But the very theory, it seems to me, does not bear on this particular case.

    This was a closed type corporation.

    And the original shares of stock will put in each of the trusts.

    Subsequent to that, dividends were declared and that dividends were used to purchase additional shares of stock in the same corporation, though there were other investments made.

    Thurgood Marshall:

    Some of the money was given directly to the beneficiaries.

    Now, we’re at the very interesting point that if the stock had remained and that no dividends have been declared, that would be one thing.

    There’s no question that goes there.

    If the money has been put in a savings account, I doubt if anybody would question that the interest went along.

    Whatever went along with the shares of trust, anyway you read the language of the statute, it seems to me, at least and to the Government to be reasonable in the language of transfer.

    We of course say it comes under the section of the Code that bears on the question of transfer, sure.

    Each time this dividend — these dividends were declared, the trustee under — the three trustees, the settlor and two individual trustees, had the right to determine what we would do with these dividends from this controlled corporation.

    And they decided the most times, “We will leave it in the corpus.

    We’ll buy different shares, or we’ll do that or we’ll do this”.

    And then as I have mentioned before, sometimes they said, “Well, we’ll give a part of it to the individual beneficiary”.

    So that I don’t think there’s much dispute about anything other than this accumulated income.

    Now, we test the Seventh Circuit’s view against various situations.

    We’ll find that you get some rather startling results.

    For example, as I understand that in the — the easiest one for me at least, under the Seventh Circuit’s rule, if you have coupons on the particular instruments and you don’t cash them in and it ended by the question that they day went into the gross estate under 811.

    But if you did cash them in under the Seventh Circuit’s ruling that interest would not go onto the gross — go into the gross estate under 811.

    Suppose all the outstanding shares of the corporation were worth $10,000 and they were transferred to a trust similar to this trust, and assume that the corporation then are in $10,000 but declared no dividends, at the settlor’s death, the value of the stock, all things being equal, be worth $20,000.

    The respondents, and indeed the Seventh Circuit, would not dispute to this total of $20,000 would have to be included in the decedent’s gross estate.

    However, under the Seventh Circuit, if the $10,000 earned by the corporation had been paid out as dividends and been accumulated in the trusts rather than in the corporation, the result under the Seventh Circuit would be — it would only be $10,000 left.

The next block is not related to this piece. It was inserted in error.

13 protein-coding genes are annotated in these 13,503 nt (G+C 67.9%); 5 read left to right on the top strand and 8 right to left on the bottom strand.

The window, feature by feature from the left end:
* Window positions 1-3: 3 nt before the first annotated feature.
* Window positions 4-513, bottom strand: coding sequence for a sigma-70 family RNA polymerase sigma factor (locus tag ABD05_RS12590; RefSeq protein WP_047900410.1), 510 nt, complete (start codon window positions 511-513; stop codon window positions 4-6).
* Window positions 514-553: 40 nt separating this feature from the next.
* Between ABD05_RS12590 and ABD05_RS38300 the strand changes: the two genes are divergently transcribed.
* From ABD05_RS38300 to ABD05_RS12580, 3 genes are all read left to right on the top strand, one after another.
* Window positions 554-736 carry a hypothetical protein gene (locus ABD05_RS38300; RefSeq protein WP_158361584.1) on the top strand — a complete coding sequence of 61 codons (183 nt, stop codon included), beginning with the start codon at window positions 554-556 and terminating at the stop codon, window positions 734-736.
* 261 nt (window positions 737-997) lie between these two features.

And the statute itself is set out in our brief on pages — was it three?

    Two and three, and on that, I think that if we look at the statute itself, you find that providing the extent of any interest therein of which decedent has at anytime made a transfer by trust or otherwise under which he has retained for his life or for any period not ascertainable without reference to his death, or etcetera, which does not in fact end before his death, and then the final point, the right either alone or in conjunction with any person, to designate the person who shall possess or enjoy the property or the income thereon.

    In this particular case, if the settlor had added to each one of the trusts, shares of stock and the favored corporation, then there’s no question that would go into the trust estate.

    But this case, their dividends were declared and dividends were used to pass and buy additional shares of stock and they say that is not included in the estate.

    Even if that could be reasonably true in an independent corporation, it suddenly wouldn’t be true in a tightly controlled corporation.

    Thus, this one was and everybody admits if there’s any question as to whether or not it’s a controlled corporation, the stipulation in this case covers all of that.

    But there are at least two ways in which this Section 811 can be read, to reach the reasonable and common sense interpretation which we are supporting.

    One such reading turns on the scope of word “property” and the other is on the word “transfer” and we agree that those are the only two positions that directly would control our case.

    And taking the word “property” first, what does the statute mean when it says “all property” and that all is in quotes?

    If the statute meant only the exact physical asset originally transferred, it called more simply to say just that.

    Rather, we believe, it must mean that the physical asset and the entire bundle of rights attached to this physical asset must pass into the gross estate.

    This would include all of the income generated by the physical asset originally transferred.And skipping to the last part of the statute, we see that it refers to “the property of the income therefrom”.

    Thurgood Marshall:

    Therefrom, over which the decedent had a prescribed power at the time of his death.

    We think that all property in the first clause has intended to encompass all property, principal accumulated income and as to which that the decedent retains control up to the time of his death.

    Earl Warren:

    We’ll recess now.

    Thurgood Marshall:

    Thank you sir.